Explainer: How do other countries deal with gang crime?

Source: 1News

Police ministers come and go, but the question around banning gang patches stays the same.

New Zealand's already tried that, and according to former National MP Chester Borrows - the man who created the law - it didn't work.

The High Court in 2011 ruled the Wanganui District Council (Prohibition of Gang Insignia) Act breached New Zealand's Bill of Rights.

So, if that didn't work, what will?

We take a look at what other countries have done around the world.


Australia is unsurprisingly facing the similar gang issues to New Zealand, especially in New South Wales where violence has escalated - so much so, a new taskforce is being set up to try and combat the problem.

Their laws at both state and federal levels focus on gangs, rather than the crimes. The logic behind anti-consorting laws is if gangsters can't meet up, they can't make trouble.

Rebels gang members in Perth

Taskforces like 'Strike Force Raptor' and 'Erebus' search for and arrest members.

Western Australia has gone further still, with an all-out ban on gang patches and insignia, including facial tattoos. It's a hardline approach that wouldn't necessarily work in New Zealand, as a lot of their laws would breach our Bill of Rights Act. We also have a different appreciation for tattoos and moko.

United States

The US has a rather different approach.

The first amendment guarantees citizens freedom of assembly, meaning gangs are technically allowed. So their federal laws - specifically the Racketeer Influenced and Corrupt Organizations Act (RICO) - target crime rather than the gangs themselves. If caught, gang members face up to 20 years in prison.

Mongols gang arrests in LA

When it comes to the individual states, they're all different. Most tend to follow RICO, but some are tougher on gangs than others.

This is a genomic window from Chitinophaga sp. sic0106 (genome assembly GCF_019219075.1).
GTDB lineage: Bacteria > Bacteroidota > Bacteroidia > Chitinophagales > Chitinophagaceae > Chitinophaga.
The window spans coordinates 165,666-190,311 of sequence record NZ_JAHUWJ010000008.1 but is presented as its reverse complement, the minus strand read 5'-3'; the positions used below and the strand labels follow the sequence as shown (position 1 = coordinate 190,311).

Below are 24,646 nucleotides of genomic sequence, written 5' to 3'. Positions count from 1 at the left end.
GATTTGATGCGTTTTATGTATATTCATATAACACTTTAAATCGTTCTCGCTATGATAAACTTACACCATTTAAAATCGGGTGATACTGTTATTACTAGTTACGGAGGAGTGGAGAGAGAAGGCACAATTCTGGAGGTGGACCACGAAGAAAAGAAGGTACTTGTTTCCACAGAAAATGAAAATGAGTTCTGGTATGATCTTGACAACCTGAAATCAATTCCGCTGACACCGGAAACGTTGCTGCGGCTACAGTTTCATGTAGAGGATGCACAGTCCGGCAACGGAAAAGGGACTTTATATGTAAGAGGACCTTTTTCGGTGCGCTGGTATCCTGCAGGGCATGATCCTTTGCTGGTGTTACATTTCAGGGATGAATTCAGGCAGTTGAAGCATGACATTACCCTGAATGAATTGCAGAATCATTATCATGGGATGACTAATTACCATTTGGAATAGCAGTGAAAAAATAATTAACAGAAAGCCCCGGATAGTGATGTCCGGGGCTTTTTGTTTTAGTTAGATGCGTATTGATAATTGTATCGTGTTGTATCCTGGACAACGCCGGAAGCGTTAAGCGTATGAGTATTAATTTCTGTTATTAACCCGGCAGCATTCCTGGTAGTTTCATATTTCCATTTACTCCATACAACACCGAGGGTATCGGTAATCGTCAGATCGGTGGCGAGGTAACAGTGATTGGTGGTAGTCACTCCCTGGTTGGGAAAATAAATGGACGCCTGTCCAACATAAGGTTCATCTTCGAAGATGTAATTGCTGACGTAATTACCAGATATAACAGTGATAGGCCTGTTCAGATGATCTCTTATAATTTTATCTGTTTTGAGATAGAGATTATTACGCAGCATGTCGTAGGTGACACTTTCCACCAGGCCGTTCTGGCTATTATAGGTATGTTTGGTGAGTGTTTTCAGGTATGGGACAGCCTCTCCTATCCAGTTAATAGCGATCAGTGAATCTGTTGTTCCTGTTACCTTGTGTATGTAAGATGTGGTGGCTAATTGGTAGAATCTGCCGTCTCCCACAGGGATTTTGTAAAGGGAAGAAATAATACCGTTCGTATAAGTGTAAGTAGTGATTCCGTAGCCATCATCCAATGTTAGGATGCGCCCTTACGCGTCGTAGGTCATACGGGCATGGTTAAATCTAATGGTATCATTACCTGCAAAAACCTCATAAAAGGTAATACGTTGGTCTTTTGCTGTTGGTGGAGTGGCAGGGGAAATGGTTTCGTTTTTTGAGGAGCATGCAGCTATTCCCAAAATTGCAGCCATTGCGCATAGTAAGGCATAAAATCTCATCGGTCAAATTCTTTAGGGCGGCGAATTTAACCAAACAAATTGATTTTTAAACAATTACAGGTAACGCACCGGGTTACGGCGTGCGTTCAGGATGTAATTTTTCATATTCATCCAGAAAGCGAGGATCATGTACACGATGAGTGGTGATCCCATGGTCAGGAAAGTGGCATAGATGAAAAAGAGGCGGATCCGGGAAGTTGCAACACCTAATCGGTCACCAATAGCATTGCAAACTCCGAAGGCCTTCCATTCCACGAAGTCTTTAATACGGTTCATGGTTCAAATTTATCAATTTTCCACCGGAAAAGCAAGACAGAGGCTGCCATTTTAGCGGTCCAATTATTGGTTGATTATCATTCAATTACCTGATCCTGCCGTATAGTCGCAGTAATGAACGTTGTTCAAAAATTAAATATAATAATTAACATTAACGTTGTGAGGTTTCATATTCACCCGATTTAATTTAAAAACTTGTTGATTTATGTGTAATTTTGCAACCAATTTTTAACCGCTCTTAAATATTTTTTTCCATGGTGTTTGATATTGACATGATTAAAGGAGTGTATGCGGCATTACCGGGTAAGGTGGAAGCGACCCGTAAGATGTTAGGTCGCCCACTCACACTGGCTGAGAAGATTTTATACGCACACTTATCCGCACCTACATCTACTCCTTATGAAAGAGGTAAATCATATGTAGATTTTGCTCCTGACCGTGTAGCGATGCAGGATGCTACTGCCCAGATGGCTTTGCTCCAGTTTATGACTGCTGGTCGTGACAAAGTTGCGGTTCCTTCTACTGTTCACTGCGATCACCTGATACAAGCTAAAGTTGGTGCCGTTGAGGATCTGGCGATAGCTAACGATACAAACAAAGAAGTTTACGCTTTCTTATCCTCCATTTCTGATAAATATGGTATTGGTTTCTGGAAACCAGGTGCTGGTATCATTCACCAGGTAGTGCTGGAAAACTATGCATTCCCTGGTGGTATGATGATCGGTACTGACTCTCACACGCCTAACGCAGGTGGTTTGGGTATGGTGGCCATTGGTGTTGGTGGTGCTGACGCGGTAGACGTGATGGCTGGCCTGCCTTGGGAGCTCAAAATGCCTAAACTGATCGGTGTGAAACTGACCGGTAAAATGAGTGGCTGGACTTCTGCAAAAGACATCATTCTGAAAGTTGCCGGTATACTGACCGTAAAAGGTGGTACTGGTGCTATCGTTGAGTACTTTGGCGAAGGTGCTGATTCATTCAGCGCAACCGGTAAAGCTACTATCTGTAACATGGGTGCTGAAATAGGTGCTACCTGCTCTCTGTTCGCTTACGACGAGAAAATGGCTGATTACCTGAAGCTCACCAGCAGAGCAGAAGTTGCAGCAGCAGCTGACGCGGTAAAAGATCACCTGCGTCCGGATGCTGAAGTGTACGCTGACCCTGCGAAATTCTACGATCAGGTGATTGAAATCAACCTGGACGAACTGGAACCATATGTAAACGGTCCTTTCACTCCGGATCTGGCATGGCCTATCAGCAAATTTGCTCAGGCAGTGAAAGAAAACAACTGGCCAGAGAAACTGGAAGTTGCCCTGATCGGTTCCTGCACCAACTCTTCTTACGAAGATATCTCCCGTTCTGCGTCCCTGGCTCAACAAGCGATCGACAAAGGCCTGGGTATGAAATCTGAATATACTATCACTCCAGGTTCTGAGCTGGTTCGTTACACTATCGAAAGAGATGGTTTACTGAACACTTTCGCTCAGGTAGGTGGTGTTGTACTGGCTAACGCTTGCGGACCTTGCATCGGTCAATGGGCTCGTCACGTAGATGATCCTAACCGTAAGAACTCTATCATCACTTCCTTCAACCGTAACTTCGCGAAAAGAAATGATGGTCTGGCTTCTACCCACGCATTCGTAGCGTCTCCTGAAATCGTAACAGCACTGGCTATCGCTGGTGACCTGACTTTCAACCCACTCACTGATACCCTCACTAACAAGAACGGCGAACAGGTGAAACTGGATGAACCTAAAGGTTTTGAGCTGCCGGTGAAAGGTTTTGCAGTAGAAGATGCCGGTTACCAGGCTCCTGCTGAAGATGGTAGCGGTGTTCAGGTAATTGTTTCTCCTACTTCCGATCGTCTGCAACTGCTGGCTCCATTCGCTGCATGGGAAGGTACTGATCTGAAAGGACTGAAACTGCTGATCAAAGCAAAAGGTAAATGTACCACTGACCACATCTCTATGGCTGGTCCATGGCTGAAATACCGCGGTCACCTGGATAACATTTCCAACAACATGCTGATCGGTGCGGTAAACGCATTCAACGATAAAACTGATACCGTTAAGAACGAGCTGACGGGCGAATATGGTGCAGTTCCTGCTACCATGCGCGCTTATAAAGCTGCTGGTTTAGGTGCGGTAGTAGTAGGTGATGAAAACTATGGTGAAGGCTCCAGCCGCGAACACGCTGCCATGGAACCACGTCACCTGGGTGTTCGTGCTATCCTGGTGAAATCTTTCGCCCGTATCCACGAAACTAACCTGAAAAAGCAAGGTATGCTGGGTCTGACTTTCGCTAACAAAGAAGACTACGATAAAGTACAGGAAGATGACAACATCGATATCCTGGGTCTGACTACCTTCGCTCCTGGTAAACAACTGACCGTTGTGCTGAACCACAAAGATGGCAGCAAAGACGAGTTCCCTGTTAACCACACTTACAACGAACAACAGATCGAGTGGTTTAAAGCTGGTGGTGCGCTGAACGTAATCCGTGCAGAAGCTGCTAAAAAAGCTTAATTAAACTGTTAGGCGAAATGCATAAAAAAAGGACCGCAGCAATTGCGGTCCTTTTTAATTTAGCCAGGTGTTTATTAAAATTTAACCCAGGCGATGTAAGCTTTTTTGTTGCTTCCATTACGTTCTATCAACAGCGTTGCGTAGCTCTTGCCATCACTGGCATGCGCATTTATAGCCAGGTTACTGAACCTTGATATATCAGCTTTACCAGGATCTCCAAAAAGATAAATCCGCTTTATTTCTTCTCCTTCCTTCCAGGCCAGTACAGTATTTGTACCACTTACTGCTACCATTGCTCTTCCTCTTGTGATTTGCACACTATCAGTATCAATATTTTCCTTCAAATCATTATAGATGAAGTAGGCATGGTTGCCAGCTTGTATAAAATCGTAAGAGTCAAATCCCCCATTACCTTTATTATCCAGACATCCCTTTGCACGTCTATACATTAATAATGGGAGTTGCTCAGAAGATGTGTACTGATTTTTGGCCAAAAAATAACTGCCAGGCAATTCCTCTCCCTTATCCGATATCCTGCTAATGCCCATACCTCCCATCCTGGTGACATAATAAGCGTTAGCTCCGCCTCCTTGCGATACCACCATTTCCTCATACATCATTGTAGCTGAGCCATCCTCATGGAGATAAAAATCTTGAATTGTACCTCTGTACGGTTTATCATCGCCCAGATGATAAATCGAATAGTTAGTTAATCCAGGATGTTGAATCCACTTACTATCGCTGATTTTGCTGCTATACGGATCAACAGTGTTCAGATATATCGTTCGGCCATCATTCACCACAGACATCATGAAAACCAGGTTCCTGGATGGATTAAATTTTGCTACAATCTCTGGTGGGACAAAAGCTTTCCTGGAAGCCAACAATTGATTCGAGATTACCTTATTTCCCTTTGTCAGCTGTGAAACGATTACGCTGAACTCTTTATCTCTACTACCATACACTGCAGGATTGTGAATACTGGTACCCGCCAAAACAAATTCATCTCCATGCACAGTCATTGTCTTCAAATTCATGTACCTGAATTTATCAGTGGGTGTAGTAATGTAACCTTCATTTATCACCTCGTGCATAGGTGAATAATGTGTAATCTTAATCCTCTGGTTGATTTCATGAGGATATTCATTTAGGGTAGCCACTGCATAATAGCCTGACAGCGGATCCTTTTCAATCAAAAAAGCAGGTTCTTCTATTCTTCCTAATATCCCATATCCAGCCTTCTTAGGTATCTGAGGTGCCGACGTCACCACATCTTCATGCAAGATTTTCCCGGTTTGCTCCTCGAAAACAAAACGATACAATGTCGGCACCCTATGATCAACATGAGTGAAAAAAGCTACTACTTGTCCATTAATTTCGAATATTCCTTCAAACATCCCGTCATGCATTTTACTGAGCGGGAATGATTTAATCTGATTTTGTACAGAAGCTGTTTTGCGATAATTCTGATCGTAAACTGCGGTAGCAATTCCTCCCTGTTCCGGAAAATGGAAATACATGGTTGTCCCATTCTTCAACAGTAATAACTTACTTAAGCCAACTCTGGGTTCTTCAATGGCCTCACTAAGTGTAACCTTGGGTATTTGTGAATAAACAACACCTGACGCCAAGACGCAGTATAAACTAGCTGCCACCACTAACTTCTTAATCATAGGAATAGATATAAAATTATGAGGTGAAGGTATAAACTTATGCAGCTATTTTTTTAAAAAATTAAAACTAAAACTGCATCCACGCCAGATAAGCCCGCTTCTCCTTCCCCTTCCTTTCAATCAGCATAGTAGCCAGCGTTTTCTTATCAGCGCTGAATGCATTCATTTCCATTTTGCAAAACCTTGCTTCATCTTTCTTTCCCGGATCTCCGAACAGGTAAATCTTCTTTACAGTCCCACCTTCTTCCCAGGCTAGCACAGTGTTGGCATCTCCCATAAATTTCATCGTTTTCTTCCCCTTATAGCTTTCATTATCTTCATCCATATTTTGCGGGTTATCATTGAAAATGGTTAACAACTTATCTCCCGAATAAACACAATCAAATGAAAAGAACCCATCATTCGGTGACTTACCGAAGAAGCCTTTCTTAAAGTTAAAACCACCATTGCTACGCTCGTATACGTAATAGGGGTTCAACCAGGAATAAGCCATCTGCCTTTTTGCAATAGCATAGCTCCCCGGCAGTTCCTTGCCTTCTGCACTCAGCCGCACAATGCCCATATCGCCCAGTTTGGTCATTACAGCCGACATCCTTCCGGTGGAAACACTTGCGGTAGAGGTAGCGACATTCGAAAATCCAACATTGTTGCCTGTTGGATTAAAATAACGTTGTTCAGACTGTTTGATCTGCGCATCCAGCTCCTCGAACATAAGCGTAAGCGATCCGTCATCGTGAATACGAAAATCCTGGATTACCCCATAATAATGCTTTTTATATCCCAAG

Canada's approach is somewhere between Australia and the US.

They also focus on targeting firearms. Canada's recent spike in drive-by shootings has provoked the government to rush in laws making it harder for gangs to access guns like semi-automatics, assault rifles and handguns.

Police monitoring gang situation in Toronto

People who already own those types of guns are being forced to sell them back to the Government, like New Zealand's buyback in 2019. There's also a ban on resales, imports and transfers.

Canadian lawmakers say the reforms could be a game-changer in combating the escalating violence.

United Kingdom

The UK doesn't have laws targeting gangs or membership, like the US focusing on the actual crime.

That includes possession of drugs like cannabis and cocaine, guns without a licence, and knives - which are outlawed completely in public, no matter the reason.

Super Courts deal with drug crime in Mancheste

If gang violence escalates, councils can activate a civil tool called a 'gang injunction'. It allows police to get involved more aggressively.

But British MPs say that injunction has barely made a difference.

New Zealand

Back on home soil, the debate rages on.

Gang insignia has already been banned in hospitals, schools, government buildings and even public swimming pools.

National wants to adopt the Australian-style approach, but Prime Minister Jacinda Ardern has already said it's not quite right.

Ardern's current approach is similar to Canada in targeting firearms and boosting police forces.

In the 2022 Budget, $94 million was dedicated to combating gangs and organised crime; but questions remain around what that will achieve, and how.